Now run by the owners of Still River Antiques, which bought the Hitchcock name in 2010, the nearly 200-year-old Riverton-based company has received its largest order of chairs since going back into operation.
Co-owner Rick Swenson said a group of investors contacted him just before Labor Day about a new restaurant they were building in Carlsbad, Calif. It’s called the Green Dragon Tavern and Museum and it’s modeled after a historic Boston bar of the same name.
The Boston Tea Party was planned at the original Green Dragon Tavern and Paul Revere was sent from there for his famous ride to Lexington. Historians call it the “headquarters of the revolution.” One of the investors, Bruce Bartlett, is originally from the Boston area. Swenson said Bartlett is an avid collector of Revolutionary War memorabilia and much of that collection will be on display in the museum.
The investors ordered 152 Hitchcock chairs. The largest order Swenson and his partner, Gary Hath, had up to that point was eight. The order also came after business had struggled for most of the year.
“It was a struggle just to meet payroll,” Swenson said.
The order has been split into two parts, with the first 77 chairs expected to go out this week. The chairs are black with the front of the top rail of each chair stenciled with a patriotic image, such as the pilgrims landing at Plymouth Rock in 1620, the Boston Tea Party of 1773 and Paul Revere’s ride in 1775.
Swenson said the images were part of the inventory when he and Hath bought the Hitchcock brand. There are hundreds of stencils, all made by Hitchcock employees, but the patriotic ones apparently weren’t used too often, he said.
John Lek, the general manager and senior vice president of the tavern, said he and his partners were aware of the Hitchcock brand and contacted the business because they believed Hitchcock would make the authentic-looking New England-style chairs they wanted.
“They were on the spot in terms of meeting our needs from a service standpoint,” Lek
Lek said the business representatives of the restaurant have not decided on a design for the remaining 75 chairs but he figures it will most likely be another patriotic theme with possibly the restaurant’s logo. Lek said he hopes the restaurant will open by Jan. 1.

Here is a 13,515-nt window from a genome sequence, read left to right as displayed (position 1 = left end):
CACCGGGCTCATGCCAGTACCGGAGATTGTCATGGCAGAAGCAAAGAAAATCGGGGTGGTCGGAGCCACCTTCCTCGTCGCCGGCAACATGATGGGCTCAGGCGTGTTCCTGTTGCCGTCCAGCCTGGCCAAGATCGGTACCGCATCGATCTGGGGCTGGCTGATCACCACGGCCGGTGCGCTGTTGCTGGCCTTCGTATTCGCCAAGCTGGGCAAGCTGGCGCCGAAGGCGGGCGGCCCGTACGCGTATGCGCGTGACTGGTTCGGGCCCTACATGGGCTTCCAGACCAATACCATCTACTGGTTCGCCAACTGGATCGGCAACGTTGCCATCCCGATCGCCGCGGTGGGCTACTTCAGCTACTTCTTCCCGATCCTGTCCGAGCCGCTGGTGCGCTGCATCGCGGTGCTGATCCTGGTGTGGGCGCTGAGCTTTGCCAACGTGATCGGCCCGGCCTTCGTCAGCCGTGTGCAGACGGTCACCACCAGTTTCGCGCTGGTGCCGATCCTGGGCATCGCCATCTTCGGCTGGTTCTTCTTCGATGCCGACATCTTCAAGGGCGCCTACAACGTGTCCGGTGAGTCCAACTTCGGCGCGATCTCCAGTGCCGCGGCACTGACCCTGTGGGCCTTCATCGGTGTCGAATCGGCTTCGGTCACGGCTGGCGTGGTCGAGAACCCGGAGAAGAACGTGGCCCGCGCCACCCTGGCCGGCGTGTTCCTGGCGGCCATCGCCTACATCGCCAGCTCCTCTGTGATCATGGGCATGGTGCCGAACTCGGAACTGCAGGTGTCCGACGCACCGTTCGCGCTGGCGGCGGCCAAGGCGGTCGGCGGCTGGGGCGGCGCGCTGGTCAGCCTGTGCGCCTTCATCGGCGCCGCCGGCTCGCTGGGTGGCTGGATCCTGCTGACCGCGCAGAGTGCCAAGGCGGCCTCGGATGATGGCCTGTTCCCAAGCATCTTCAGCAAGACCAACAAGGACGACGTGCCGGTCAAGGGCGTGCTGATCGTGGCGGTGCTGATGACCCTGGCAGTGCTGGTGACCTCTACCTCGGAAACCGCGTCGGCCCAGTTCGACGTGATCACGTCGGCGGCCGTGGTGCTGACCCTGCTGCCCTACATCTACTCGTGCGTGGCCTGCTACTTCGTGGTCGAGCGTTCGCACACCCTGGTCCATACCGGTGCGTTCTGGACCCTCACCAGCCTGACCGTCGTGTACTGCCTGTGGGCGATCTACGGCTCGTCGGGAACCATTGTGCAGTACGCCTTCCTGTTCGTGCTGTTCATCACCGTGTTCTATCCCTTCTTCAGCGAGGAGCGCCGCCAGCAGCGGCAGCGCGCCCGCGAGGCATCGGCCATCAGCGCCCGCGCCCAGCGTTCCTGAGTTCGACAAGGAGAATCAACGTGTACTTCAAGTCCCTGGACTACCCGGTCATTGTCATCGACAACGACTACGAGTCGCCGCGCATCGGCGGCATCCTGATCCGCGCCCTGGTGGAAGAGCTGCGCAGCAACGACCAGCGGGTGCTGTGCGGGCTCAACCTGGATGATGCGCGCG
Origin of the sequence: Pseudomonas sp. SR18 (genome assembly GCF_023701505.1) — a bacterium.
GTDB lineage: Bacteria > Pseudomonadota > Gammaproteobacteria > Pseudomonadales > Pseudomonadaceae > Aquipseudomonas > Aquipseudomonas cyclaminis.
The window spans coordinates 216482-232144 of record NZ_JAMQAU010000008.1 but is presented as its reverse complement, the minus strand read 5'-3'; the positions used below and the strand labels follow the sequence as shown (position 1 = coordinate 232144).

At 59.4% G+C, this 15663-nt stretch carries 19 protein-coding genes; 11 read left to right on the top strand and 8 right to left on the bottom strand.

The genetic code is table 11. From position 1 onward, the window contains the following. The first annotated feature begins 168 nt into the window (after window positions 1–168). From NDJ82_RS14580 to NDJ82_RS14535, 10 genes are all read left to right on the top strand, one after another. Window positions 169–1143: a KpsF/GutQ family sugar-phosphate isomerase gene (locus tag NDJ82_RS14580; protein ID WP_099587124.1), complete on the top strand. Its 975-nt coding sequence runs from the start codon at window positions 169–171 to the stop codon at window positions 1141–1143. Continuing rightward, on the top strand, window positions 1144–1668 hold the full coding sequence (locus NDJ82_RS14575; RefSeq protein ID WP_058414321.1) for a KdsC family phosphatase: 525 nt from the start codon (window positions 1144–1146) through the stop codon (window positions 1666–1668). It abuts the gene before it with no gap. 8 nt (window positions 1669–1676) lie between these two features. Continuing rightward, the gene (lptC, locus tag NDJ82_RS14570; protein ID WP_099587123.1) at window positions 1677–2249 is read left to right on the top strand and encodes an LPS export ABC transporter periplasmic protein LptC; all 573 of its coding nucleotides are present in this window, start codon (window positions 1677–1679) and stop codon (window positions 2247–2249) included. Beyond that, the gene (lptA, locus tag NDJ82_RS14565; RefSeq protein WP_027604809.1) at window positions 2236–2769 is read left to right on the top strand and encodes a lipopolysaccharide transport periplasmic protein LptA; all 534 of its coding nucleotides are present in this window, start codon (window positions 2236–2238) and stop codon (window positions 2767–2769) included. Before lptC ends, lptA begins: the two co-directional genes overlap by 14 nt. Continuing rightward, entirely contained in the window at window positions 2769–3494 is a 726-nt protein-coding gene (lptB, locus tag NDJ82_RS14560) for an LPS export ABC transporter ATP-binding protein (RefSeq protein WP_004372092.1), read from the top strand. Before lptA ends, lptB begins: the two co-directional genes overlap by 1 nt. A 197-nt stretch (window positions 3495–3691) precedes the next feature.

While Hitchcock Chair has grown from four to 14 employees in less than three years, Swenson said he has not needed to hire any additional workers for the restaurant project. About 40 percent of all work is outsourced to about a half dozen small longtime manufacturers around New England, making various components. Hitchcock in its prime did the same, he said.
Annual revenue is nearly $1 million but so are expenditures so profits thus far are small.
Hitchcock in its heyday in the 1970s and ’80s was a $20-million-a-year business making 400 chairs per day.
“My partner and I have been very careful about spending money,” Swenson said, adding that he and Hath are looking to buy some new equipment but are holding off for now. “We have no debt so on paper we’re profitable.”
They are working with the state Department of Economic and Community Development about expanding at some point but are “taking it slow,” Swenson said. Much of the manufacturing and assembly is now done at Whiting Mills, a former factory building at the corner of Whiting Street and Holabird Avenue that now houses some 30 to 40 tenants who are primarily artists and craftsmen. But they would like a space where all of the manufacturing, storage and loading docks are on the same floor.
“It is our intention to stay in Northwest Connecticut,” Swenson said, noting that its main retail store remains in the Riverton section of Barkhamsted with Still River Antiques.
Officials from both Winsted and Barkhamsted are tickled that Hitchcock is rebounding.
“It’s a wonderful success story,” Winsted Economic Development Commission Chairman Richard Labich said. “Any time you can attract a company in to our town that in two years has 14 employees, that’s the kind of operation that we’re looking for…Success attracts success.”
For Barkhamsted First Selectman Donald S. Stein, the return of Hitchcock is both a nod to the past and the future.
“It’s a big part of our heritage,” he said. “Anything that creates jobs in town, I’d love to see them expand and expand as much as the possibly can. They’re good people and they make a good product. The more they’re able to do, the happier we all are and the happier they are.”
While Hitchcock, founded in 1818, benefitted greatly from the post-World War II boom and the Colonial revival, Swenson said the company is now trying to capitalize on the market that is willing to pay a little more for “well-made, high-quality American-made furniture.” The average Hitchcock chair retails for $399.
Hitchcock recently opened a new showroom in Wilton that it shares with another Colonial-style furniture maker, Eldred Wheeler. Swenson said the original Hitchcock company had its own store in Wilton.
“It’s a good match for us because the lines are similar but we don’t directly compete,” he said of Eldred Wheeler, which makes primarily bedroom furniture.
Swenson said Hitchcock’s future success lies largely in selling its products wholesale. He said he wants to continue to partner with small mom-and-pop furniture stores, which would feature Hitchcock furniture on a section of their showroom floor.
“We’re starting to trend back toward the positive,” Swenson said. “We’ve got a lot more interest from other dealers that want to start buying wholesale so we’re looking to put out a sale representative that would cover New England.”
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